The School Trustees oversaw the running of the school and approved the repairs and supplies. They were mainly local farmers who overlooked every cent spent, and when the money ran out from local taxes and government grants, they undertook the work themselves repairing roofs, painting and mowing the yard. Meetings were held with teachers to discuss the students’ progress and new teaching methods. These methods sometimes met with resistance from trustees whose own schooling was often limited. This is illustrated in Robert Harris 1885 painting “A meeting of the school trustees” when Kate Henderson, a Prince Edward Island teacher proposed new teaching methods.
In the early pioneer days of Upper Canada, log schools, in some districts, were built by the settlers. Teachers had no formal training, and some were disabled military men with war wounds who could not work in the fields. There were no official textbooks and lessons were hit-and-miss. Schooling was not mandatory in the backwoods, and children were required to work alongside their parents on the farm. If they were fortunate, they attended a few days at school each month.
Changes came in 1844 when Egerton Ryerson was named Upper Canada’s first superintendent of schools. He then spent a year in Europe looking at the school system there. On his return, he made recommendations to expand the school curriculum, which included grammar, geography, science, and arithmetic. Ryerson also wanted to incorporate music, drawing, history, civics, nature study, physical training and importantly, hygiene. He proposed free education for everyone but this needed to be supported by taxes. Many agreed with him, but it was not a popular idea at the time as money was scarce especially in rural areas and in depression times.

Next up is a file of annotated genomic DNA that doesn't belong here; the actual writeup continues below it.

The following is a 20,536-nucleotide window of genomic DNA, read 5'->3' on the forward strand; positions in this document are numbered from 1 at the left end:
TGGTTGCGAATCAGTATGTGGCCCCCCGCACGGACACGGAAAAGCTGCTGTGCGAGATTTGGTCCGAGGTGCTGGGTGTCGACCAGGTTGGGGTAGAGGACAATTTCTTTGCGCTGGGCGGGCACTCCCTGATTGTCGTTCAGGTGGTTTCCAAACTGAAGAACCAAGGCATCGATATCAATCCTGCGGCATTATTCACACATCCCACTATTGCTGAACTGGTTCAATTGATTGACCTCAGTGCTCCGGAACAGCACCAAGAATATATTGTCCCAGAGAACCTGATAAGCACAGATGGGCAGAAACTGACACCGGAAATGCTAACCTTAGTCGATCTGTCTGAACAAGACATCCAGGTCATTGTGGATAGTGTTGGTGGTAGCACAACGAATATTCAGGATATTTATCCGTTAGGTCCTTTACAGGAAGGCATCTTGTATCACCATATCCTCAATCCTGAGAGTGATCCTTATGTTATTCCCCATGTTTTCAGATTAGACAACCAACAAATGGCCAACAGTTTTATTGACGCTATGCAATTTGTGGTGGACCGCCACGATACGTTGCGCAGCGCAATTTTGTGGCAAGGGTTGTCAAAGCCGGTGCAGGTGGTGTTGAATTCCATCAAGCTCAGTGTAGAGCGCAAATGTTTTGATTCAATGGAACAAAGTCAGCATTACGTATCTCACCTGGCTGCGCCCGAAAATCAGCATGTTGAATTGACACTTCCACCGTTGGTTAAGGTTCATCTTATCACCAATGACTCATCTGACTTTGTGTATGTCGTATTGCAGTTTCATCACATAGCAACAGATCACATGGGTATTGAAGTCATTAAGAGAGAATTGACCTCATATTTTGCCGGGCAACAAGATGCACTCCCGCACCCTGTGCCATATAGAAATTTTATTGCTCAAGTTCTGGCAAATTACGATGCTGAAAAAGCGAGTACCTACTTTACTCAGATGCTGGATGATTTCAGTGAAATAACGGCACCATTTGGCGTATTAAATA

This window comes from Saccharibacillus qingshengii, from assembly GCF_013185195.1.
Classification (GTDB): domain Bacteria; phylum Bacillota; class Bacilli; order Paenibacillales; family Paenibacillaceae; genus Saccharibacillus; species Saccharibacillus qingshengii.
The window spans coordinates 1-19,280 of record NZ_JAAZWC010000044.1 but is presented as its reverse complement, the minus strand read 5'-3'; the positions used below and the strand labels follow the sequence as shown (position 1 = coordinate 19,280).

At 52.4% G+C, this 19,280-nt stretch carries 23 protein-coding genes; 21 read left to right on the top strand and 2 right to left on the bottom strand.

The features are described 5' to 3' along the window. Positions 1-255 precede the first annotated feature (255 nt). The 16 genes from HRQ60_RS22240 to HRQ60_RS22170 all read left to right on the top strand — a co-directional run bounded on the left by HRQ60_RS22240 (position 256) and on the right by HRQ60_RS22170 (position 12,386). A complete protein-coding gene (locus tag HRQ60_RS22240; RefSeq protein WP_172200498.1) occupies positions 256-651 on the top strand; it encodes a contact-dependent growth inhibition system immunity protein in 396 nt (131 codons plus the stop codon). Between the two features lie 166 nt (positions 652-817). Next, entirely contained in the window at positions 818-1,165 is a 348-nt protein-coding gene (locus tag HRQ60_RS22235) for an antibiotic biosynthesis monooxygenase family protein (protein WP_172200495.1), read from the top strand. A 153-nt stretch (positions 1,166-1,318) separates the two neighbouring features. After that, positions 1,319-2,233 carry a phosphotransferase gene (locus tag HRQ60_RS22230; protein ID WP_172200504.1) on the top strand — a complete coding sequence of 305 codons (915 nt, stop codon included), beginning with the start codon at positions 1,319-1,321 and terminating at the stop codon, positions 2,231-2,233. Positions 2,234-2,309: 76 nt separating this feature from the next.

However, by 1871 Ontario had a free universal education, and this was adopted by the Western provinces as they joined Confederation. By the end of the century, inspectors started on their rounds, and standard textbooks or readers appeared. The pattern of the present school year was established. It was compulsory for children aged 7 to 12 to attend school for a minimum of four months a year, but as schools were usually open for eleven months, many children attended school longer. By 1919 the age for compulsory attendance was raised to age 16.
As more people emigrated to Canada between 1841 and 1871 and then again in 1911, many additional one-room schools were built. Some operated well into the 1960s and early 1970s. Today many have undergone renovations, and some are now used as private schools.
Living History Schoolhouses
Historic Zion Schoolhouse c1869, built by the farming community of L’Amoreaux, North York. Closed 1955. Open as a museum at 1091 Finch Avenue East, Toronto, ON M2J 2X3 Phone: 416-395-7435
The Old Britannia Schoolhouse c1852, served the Township of Toronto until 1955, Hurontario Street, Mississauga.
Now open as a museum: 5576 Hurontario St, Mississauga, ON L5R 1C6 Phone: (905) 890-1010
Fanshawe Pioneer Village tells the story of rural communities in Middlesex County from 1820 to 1920 and the founding and development of the City of London up to 1840. Fanshawe Pioneer Village is located inside Fanshawe Conservation Area, 1424 Clarke Road in London, Ontario. Visit their website: http://fanshawepioneervillage.
ca for more information and a virtual tour of the schoolhouses.
Watch Heritage Minutes, Historica Canada for
“A meeting of the School Trustees” video: www.historicacanada.ca/
Thanks to Silver Creek Antiques, Port Perry, for the schoolhouse books and background info:www.silvercreekantiques.